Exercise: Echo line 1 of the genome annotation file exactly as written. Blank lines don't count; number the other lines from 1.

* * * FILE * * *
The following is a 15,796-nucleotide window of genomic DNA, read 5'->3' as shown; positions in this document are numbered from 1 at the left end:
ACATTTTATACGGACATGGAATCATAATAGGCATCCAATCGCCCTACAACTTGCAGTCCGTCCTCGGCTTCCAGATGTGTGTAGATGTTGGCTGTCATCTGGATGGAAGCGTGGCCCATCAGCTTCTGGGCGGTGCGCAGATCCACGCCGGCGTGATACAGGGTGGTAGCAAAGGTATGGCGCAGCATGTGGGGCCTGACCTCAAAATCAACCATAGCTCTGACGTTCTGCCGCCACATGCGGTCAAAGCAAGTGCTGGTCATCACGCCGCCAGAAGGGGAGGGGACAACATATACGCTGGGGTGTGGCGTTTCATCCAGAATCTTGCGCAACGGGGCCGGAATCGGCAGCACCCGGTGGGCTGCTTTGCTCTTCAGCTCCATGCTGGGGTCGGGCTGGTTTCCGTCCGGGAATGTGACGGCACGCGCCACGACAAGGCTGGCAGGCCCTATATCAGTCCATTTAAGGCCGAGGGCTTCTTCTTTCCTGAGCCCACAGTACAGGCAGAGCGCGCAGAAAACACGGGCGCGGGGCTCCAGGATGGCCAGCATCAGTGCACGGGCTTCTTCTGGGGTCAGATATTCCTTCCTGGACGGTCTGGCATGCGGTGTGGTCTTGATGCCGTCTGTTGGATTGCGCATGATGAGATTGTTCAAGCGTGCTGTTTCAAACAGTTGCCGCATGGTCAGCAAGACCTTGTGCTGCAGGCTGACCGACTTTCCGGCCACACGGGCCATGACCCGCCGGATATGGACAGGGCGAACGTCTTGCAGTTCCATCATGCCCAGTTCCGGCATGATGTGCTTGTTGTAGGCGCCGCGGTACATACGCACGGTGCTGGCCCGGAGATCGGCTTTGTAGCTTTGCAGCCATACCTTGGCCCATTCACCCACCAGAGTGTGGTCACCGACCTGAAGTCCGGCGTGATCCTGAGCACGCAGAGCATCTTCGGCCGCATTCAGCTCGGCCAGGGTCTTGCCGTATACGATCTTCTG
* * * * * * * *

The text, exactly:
The following is a 15,796-nucleotide window of genomic DNA, read 5'->3' as shown; positions in this document are numbered from 1 at the left end: